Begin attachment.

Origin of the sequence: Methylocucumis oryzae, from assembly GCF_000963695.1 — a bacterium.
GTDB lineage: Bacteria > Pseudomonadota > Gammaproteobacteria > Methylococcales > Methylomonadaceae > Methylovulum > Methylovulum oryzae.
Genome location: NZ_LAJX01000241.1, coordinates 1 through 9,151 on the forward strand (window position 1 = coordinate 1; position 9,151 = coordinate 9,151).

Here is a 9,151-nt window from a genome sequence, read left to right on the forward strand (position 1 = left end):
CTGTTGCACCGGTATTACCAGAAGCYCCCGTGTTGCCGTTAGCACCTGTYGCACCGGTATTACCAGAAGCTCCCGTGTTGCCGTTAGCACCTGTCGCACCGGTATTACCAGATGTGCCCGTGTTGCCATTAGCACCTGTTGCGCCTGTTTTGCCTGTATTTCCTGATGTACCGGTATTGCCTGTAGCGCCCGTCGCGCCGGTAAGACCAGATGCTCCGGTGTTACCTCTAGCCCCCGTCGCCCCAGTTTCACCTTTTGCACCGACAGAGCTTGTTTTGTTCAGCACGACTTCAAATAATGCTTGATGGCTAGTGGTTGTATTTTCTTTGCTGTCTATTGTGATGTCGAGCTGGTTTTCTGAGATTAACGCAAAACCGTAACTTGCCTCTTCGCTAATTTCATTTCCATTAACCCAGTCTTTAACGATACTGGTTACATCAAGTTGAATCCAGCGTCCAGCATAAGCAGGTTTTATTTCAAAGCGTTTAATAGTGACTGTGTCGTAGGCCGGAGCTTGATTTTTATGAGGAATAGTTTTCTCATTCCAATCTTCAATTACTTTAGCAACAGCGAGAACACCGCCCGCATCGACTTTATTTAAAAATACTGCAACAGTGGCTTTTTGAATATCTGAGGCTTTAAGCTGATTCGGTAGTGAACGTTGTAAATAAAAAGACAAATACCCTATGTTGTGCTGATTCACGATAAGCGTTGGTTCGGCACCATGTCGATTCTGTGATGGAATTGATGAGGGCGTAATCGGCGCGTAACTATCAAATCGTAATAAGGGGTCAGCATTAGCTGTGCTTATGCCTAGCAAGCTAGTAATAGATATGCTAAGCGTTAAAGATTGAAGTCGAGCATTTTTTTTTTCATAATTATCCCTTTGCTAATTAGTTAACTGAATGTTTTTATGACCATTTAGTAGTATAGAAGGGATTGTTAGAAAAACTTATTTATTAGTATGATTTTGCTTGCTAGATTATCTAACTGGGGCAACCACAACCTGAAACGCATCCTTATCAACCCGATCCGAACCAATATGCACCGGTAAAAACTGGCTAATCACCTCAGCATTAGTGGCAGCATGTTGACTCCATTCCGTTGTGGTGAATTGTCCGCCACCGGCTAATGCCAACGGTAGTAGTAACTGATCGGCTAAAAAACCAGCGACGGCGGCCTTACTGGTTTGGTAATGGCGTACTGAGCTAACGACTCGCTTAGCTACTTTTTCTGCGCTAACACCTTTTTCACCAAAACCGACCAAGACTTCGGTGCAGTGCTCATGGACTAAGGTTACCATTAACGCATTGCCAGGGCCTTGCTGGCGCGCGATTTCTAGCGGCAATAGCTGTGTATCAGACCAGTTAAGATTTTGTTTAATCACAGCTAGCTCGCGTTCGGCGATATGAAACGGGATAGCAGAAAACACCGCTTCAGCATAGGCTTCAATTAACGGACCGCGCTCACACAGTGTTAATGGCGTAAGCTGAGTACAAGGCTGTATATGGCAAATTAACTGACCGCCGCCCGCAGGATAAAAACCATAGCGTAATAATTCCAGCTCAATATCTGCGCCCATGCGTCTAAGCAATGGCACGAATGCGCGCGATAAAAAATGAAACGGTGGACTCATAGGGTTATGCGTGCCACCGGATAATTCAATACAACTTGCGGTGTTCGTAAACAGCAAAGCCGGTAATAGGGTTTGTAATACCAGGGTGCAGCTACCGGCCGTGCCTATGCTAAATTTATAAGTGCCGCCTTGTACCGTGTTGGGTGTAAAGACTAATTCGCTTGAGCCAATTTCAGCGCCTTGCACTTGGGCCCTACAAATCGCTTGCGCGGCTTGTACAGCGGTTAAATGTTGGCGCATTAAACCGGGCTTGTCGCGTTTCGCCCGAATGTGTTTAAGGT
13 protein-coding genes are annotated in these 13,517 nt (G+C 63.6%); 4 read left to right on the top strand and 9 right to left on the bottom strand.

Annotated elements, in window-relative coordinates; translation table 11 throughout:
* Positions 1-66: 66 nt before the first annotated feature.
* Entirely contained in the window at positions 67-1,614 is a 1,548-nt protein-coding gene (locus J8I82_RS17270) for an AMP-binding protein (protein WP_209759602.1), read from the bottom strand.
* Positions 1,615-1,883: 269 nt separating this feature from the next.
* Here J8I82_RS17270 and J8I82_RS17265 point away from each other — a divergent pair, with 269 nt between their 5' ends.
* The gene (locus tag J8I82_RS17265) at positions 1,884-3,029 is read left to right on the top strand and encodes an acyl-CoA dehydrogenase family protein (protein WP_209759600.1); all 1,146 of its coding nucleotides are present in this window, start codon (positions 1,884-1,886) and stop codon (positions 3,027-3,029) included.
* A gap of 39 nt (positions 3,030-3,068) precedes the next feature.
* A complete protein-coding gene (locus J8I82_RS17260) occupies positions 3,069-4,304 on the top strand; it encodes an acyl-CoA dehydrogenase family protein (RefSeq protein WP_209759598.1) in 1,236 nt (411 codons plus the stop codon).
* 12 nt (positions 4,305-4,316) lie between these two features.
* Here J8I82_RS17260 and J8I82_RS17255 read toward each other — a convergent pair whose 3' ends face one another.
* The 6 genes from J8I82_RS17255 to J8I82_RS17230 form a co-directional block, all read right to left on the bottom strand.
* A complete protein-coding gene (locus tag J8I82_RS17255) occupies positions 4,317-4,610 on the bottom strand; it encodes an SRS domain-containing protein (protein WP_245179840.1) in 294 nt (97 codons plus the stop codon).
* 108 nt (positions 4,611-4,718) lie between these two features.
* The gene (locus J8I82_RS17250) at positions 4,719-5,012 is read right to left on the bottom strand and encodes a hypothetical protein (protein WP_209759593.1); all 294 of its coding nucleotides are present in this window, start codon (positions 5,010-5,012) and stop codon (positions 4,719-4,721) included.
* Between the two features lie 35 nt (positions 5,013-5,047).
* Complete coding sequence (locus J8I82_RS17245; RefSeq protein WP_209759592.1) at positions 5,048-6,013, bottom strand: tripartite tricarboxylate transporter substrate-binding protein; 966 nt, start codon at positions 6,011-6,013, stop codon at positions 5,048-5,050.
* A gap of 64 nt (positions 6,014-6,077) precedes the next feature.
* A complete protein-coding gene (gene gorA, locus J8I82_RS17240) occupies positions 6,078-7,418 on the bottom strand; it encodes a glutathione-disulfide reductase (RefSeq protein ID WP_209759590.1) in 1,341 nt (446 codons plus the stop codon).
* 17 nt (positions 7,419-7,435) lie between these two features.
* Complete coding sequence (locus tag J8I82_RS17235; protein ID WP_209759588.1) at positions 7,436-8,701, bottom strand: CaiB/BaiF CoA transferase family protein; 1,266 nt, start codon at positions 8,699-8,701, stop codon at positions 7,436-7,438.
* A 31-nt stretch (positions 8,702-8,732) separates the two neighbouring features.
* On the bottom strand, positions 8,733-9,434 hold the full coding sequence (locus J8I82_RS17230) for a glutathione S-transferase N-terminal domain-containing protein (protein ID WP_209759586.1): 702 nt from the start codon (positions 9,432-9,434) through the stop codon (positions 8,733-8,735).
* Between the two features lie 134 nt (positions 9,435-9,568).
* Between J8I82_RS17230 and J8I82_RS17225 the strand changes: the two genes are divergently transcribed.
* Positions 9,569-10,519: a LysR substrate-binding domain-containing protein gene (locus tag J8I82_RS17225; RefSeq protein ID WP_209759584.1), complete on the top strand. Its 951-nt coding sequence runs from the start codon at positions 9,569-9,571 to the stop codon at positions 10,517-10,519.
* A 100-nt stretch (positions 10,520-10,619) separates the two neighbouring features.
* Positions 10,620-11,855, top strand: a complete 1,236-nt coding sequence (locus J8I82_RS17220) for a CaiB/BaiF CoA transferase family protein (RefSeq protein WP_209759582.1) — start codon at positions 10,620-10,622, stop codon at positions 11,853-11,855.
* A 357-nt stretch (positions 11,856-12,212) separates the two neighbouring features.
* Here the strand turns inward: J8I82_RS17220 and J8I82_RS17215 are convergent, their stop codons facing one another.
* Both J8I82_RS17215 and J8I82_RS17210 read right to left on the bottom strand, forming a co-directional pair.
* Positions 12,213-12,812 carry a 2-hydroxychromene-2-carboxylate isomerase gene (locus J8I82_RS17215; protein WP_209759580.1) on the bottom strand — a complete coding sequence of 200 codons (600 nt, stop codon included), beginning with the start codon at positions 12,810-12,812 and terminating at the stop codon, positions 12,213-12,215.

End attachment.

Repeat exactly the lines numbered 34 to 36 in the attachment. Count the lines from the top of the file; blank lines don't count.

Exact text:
* A 357-nt stretch (positions 11,856-12,212) separates the two neighbouring features.
* Here the strand turns inward: J8I82_RS17220 and J8I82_RS17215 are convergent, their stop codons facing one another.
* Both J8I82_RS17215 and J8I82_RS17210 read right to left on the bottom strand, forming a co-directional pair.